Pandemic Bread – a poem by Blair Kilpatrick

Pandemic Bread
on reading Meta Kušar’s Ljubljana no. 71 

A messenger arrives 
slender and pale
announces herself 
with a string of titles
reclines on the spine 
splits apart at the center
pages swing open
on a double hinge

La voix dans le corps
The Voice in the Body
Glas v telesu 

Three different voices
but one language shared
by three women poets
from a small green land 
of mountains and caverns
rivers underground
dragons and bridges
where writers abound

Their sweet mother tongue
transplanted turned sour
my grandmother said 
as she kneaded her bread
a weight to abandon
to forget and erase
—until I resolved  
to claim it again

Now a book in Slovene
(and English and French)
opens itself 
to the lesson I need
from a faraway poet
who tended her bread 
spun stories in words
not known to me yet

The poet reminds us 
to be patient and wait
for a gradual ripening 
of what matters most
whether bread or poem
soul or song
they grow together
in shared time and place

Fermentation continues
in the cold and dark
when our back is turned
even when we forget
each pocket of air
will rise and expand
gluten grown strong
with each intertwined strand

An overworked dough
is bound to collapse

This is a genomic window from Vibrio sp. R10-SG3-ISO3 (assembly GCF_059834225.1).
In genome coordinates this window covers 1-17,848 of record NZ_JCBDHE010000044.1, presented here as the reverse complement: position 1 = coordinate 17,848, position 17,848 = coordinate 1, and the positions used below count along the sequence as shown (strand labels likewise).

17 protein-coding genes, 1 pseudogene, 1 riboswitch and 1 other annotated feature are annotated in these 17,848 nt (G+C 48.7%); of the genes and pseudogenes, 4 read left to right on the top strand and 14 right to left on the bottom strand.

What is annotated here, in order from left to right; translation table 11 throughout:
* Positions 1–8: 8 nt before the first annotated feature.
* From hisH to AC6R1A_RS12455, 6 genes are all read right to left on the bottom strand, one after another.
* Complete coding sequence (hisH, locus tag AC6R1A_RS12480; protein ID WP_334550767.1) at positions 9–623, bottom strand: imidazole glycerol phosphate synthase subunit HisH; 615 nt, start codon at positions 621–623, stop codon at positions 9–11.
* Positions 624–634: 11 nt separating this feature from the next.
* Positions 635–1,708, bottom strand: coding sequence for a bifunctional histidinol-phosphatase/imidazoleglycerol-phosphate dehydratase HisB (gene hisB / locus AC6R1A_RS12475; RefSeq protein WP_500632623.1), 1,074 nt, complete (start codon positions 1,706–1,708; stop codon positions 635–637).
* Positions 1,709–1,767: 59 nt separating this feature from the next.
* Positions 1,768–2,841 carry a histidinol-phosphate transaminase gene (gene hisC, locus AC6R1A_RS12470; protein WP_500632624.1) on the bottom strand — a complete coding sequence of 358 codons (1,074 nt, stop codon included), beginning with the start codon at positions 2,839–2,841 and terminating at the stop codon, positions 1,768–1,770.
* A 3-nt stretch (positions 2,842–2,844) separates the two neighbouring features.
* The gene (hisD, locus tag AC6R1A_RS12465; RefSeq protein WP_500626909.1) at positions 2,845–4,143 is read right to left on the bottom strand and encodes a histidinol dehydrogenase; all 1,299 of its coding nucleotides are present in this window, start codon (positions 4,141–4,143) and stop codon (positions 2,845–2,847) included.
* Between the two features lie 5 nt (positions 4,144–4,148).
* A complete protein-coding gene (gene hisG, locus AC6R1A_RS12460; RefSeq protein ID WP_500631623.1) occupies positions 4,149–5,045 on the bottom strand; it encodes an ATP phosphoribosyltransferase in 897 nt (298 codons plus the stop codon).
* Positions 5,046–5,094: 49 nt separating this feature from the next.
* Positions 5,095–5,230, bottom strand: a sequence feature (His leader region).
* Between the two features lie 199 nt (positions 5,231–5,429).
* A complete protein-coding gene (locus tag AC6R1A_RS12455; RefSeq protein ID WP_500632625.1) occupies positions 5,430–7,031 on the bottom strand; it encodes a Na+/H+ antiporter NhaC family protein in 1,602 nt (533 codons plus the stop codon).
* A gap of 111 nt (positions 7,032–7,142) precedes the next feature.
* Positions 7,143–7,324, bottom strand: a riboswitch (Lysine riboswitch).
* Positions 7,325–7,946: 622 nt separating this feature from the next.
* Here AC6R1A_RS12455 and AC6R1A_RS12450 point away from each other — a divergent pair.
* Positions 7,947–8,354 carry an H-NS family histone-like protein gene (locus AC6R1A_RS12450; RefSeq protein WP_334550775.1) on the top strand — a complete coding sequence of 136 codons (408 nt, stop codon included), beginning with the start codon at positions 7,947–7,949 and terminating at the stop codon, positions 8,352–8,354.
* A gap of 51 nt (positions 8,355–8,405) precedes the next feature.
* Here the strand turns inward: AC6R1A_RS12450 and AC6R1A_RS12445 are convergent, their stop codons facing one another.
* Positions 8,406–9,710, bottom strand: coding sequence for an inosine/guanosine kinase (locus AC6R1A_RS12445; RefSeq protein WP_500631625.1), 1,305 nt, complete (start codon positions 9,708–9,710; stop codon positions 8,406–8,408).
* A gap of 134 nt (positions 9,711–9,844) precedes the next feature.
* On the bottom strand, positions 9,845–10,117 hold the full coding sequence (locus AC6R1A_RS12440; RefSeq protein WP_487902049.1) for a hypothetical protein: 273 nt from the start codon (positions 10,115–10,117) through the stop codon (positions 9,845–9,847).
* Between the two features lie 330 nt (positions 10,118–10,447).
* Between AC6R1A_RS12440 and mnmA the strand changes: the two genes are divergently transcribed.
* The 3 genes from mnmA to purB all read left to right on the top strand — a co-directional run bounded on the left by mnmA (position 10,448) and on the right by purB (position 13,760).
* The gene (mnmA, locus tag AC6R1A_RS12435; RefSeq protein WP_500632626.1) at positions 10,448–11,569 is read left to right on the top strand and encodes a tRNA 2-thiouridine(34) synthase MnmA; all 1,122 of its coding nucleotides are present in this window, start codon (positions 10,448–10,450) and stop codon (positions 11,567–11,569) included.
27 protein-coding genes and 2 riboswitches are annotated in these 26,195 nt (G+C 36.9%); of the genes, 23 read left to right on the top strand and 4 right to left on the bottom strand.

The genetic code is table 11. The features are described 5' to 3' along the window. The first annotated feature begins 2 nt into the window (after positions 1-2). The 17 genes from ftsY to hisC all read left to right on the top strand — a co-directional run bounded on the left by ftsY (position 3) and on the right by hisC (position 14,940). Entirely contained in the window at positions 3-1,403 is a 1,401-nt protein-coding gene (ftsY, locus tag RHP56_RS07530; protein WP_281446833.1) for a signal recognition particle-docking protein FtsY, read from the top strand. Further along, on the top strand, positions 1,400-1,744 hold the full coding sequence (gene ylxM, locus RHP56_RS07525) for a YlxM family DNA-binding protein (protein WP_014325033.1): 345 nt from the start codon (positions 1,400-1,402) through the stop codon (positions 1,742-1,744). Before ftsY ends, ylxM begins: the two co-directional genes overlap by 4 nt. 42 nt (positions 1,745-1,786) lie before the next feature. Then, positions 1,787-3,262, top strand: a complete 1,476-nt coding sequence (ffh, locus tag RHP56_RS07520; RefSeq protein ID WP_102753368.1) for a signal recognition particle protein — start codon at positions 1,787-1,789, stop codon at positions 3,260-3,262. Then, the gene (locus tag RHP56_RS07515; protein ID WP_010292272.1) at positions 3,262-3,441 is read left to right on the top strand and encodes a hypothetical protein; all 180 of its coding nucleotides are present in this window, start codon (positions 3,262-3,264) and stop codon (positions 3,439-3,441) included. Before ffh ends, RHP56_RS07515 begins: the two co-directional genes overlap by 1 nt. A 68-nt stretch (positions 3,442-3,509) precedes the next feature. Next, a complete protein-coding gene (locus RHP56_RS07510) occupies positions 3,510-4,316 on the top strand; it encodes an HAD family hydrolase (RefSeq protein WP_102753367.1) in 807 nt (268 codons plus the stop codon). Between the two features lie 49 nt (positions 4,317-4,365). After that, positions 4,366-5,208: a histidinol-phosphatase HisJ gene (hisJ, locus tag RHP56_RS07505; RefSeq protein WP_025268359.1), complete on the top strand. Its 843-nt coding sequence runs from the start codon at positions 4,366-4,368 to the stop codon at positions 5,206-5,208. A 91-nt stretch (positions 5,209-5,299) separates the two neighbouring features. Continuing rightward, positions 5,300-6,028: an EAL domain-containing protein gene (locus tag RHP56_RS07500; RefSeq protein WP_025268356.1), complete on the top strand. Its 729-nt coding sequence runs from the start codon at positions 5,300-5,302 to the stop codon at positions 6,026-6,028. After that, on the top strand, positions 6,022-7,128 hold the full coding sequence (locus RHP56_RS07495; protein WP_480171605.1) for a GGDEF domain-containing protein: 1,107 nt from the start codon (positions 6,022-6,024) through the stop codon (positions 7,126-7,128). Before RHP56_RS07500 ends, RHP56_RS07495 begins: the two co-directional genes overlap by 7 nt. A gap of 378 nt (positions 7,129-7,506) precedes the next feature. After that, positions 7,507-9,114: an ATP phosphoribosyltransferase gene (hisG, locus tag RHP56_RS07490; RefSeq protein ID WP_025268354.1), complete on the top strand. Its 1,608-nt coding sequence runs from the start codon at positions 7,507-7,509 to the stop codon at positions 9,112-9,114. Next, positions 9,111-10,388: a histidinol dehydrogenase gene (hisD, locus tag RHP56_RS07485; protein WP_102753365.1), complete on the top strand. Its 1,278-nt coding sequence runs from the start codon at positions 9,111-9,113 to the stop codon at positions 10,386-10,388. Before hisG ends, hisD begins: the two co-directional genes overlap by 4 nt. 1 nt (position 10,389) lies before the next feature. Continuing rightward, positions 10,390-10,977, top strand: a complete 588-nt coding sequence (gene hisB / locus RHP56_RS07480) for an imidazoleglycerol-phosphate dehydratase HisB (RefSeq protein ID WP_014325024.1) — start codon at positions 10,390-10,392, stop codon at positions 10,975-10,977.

but flavor will deepen
when hands do not rush
when we pause to wonder
and we trust and wait
the gift will appear
that was ours
from the start

Background note by author: Meta Kušar is a well known Slovenian poet and essayist. Her long multi-part poem Ljubljana (2003) was subsequently included in the trilingual anthology La voix dans le corps/ The Voice in the Body/ Glas v telesu: trois poetesses slovènes; Ljubljana: Slovene Writers Association (2005). 

Blair Kilpatrick is a psychologist and musician in Berkeley, California. She is the author of Accordion Dreams: A Journey into Cajun and Creole Music (U. Press Mississippi, 2009). She was the recipient of the first annual Slovenian Literary Award (2019) and is currently working on a family roots memoir. In her free time, she enjoys baking bread, playing the Cajun accordion with her fiddler husband, and visiting their adult children in Toronto and New York. Her website is

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